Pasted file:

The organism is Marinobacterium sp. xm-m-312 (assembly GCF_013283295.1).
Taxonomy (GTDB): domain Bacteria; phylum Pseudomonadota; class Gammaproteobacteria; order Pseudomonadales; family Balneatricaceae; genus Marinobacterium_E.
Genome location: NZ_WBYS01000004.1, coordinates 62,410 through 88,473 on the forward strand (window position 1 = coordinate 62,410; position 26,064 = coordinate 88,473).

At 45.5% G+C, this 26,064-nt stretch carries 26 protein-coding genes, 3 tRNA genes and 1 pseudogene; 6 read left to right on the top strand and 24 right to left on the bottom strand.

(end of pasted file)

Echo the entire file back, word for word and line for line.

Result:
The organism is Marinobacterium sp. xm-m-312 (assembly GCF_013283295.1).
Taxonomy (GTDB): domain Bacteria; phylum Pseudomonadota; class Gammaproteobacteria; order Pseudomonadales; family Balneatricaceae; genus Marinobacterium_E.
Genome location: NZ_WBYS01000004.1, coordinates 62,410 through 88,473 on the forward strand (window position 1 = coordinate 62,410; position 26,064 = coordinate 88,473).

At 45.5% G+C, this 26,064-nt stretch carries 26 protein-coding genes, 3 tRNA genes and 1 pseudogene; 6 read left to right on the top strand and 24 right to left on the bottom strand.